Although the standard Subaru Impreza got a major update for 2017, switching to the new Subaru Global Platform and gaining a revised engine, the WRX performance model sticks with the less high-strength-steel-intensive bones of the old platform and soldiers on with a mild refresh for 2018. A next-gen WRX is still a ways off, but luckily for those in the market for a sport compact today, the current WRX is still a solid, if charmingly flawed, pick.
If you’re having trouble seeing what’s changed for 2018, you’re not alone. I thought our WR Pearl Blue WRX Premium tester was a 2017 model, not the refreshed car, during my first night in it. There aren’t many visual cues on the outside to tell the new car from the prerefresh models. Up front, the lower grille opening has been widened, and the foglight surrounds have been changed. There are plenty of changes beneath the skin, however. The suspension has been revised for improved handling and ride comfort, and the EyeSight suite of advanced safety features has been updated with new features.
The interior uses new materials, and there’s a new Performance package option, which gets you some nice Recaro seats along with red-painted brake calipers with Jurid performance front brake pads and a moonroof delete to save weight. But the drivetrain hasn’t changed. The 2.0-liter turbocharged flat-four still pumps out a healthy 268 hp and 259 lb-ft of torque, and it comes mated to a six-speed manual transmission or a CVT. (Our car had the manual.)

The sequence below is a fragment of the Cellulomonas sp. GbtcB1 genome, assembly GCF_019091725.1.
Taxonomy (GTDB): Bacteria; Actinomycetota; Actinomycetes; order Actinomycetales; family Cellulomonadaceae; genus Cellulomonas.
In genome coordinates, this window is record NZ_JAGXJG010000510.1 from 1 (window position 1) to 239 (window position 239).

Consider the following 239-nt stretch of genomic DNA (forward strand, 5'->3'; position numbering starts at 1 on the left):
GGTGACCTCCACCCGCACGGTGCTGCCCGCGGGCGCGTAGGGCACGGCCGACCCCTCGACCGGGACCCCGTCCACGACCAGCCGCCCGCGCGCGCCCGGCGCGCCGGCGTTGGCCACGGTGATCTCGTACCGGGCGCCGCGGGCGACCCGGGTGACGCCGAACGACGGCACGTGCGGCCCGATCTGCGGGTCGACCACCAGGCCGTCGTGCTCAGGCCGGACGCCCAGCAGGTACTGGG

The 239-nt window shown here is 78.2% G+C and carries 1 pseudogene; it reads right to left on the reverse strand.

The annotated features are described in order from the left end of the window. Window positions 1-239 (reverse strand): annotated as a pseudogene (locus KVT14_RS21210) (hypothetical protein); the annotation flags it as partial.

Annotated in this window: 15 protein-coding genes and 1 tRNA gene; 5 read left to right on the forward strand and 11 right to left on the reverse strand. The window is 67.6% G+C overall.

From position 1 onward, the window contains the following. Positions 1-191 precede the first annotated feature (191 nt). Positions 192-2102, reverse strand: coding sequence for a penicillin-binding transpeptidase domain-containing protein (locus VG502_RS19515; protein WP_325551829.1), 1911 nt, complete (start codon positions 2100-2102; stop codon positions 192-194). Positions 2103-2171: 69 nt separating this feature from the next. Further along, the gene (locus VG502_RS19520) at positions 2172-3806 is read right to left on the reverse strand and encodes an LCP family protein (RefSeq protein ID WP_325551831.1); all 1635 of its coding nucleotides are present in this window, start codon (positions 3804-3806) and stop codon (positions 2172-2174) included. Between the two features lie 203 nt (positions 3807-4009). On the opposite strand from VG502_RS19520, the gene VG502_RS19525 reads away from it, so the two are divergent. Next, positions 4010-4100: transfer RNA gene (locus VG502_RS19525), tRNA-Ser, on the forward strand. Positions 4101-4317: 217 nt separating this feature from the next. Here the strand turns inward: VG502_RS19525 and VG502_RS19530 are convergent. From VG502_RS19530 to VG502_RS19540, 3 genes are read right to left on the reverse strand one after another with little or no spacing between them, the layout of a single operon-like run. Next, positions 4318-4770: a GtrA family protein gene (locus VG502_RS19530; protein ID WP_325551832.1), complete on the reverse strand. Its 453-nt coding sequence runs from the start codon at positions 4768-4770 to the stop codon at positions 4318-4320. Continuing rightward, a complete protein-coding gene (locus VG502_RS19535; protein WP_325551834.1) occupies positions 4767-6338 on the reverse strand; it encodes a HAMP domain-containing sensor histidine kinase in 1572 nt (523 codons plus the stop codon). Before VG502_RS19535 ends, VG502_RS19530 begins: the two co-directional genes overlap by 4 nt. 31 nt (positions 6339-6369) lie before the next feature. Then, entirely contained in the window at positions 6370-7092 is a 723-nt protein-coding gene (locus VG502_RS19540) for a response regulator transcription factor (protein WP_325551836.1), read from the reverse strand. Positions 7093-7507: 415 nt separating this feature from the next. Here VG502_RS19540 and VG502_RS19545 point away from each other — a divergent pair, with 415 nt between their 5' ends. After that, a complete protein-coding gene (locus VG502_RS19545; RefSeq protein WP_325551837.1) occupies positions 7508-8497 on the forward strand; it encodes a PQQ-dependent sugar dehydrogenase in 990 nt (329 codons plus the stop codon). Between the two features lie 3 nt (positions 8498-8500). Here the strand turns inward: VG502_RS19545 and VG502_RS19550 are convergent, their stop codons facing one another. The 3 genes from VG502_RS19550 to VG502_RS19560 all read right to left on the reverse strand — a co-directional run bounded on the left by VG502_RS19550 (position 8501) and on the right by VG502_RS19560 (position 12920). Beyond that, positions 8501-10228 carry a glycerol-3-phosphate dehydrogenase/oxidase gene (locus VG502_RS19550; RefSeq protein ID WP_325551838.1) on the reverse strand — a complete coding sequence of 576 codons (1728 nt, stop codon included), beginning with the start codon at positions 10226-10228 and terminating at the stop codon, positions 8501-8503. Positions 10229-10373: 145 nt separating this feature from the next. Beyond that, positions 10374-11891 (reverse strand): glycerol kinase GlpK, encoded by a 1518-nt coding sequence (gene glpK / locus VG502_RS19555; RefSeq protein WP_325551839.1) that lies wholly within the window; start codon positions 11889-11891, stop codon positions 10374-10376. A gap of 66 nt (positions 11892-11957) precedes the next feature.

The Subaru WRX isn’t perfect, but it’s still a performance bargain at its $27,855 starting price. Our Premium model with the Performance package rang up at $32,205, which still undercuts the starting price of the Volkswagen Golf R, a car the WRX can hang with in handling and acceleration, by nearly $8,000. One thing that’s included with every WRX and STI is a free membership to a tight-knit Subaru community. In the week that I drove the WRX, I came across a dozen or so other Subies on the road. About 80 percent of drivers acknowledged me in some way, either with a nod or a thumbs up. You get this feeling of camaraderie that’s hard to put a price on—and that’s just a bonus to getting a car that’s genuinely quick out of the box and has room for improvement if you plan on modifying.
The 2018 WRX continues to offer good, old-fashioned turbo all-wheel-drive fun and has some improvements thrown in to tide us over until the next-gen car arrives. We can’t wait to see what a switch to the new Impreza’s platform can do for this sport compact classic.